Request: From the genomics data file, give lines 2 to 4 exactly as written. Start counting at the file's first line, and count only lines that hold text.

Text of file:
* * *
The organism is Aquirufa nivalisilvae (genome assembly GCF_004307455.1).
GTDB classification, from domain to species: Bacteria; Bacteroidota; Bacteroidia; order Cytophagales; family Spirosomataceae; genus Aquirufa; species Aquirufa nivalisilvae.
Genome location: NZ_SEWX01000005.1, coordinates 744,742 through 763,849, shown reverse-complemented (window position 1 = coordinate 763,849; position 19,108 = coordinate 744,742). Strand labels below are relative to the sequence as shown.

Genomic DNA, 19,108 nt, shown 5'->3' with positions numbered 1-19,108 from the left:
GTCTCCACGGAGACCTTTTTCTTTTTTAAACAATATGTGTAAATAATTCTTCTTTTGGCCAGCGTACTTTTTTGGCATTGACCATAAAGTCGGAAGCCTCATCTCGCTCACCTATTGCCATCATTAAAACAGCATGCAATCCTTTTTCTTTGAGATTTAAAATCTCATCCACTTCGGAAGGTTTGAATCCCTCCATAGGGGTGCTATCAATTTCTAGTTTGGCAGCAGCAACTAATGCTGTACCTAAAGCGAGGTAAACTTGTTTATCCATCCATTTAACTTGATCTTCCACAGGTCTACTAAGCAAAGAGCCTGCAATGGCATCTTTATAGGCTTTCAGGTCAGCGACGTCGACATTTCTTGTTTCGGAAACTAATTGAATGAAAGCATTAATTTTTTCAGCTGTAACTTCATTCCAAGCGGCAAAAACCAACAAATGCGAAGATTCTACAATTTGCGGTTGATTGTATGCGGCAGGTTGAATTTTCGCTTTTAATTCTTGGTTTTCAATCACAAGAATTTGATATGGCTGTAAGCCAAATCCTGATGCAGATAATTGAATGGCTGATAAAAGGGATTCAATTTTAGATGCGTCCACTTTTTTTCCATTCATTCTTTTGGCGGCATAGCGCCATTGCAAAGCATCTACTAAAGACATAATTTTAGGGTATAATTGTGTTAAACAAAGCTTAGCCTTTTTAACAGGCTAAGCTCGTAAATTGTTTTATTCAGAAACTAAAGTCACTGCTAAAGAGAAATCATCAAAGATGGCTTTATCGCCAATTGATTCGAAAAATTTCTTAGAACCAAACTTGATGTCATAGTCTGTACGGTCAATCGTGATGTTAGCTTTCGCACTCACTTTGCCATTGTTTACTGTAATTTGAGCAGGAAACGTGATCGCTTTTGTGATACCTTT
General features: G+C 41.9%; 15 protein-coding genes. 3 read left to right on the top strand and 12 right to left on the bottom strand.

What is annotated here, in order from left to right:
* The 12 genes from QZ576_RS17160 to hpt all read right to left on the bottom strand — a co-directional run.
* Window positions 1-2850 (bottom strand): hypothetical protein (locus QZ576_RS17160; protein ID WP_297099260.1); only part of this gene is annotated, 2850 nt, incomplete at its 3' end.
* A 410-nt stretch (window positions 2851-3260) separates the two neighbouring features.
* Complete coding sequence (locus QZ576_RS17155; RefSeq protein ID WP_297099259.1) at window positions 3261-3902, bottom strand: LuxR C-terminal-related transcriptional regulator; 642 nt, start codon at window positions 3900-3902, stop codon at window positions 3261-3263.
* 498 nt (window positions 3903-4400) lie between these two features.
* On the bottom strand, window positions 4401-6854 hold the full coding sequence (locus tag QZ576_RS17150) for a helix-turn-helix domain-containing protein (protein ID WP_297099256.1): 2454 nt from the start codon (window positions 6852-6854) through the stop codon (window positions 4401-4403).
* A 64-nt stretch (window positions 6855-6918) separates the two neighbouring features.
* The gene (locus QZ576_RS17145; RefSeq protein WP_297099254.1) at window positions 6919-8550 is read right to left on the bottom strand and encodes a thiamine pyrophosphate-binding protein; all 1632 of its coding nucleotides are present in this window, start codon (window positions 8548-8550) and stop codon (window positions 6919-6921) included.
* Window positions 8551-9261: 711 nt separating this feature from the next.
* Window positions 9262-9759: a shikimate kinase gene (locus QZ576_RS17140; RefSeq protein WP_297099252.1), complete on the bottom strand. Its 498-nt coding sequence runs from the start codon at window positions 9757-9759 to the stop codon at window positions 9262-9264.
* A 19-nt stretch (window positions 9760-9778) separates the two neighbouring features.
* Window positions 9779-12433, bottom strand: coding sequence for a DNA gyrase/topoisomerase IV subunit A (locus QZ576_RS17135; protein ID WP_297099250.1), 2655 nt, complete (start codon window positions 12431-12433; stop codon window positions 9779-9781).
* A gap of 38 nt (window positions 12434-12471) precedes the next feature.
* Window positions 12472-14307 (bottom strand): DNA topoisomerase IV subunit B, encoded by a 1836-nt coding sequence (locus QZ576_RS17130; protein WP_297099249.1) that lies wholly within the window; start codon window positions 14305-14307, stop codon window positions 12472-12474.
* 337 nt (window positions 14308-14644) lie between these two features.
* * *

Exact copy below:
GTDB classification, from domain to species: Bacteria; Bacteroidota; Bacteroidia; order Cytophagales; family Spirosomataceae; genus Aquirufa; species Aquirufa nivalisilvae.
Genome location: NZ_SEWX01000005.1, coordinates 744,742 through 763,849, shown reverse-complemented (window position 1 = coordinate 763,849; position 19,108 = coordinate 744,742). Strand labels below are relative to the sequence as shown.

Genomic DNA, 19,108 nt, shown 5'->3' with positions numbered 1-19,108 from the left: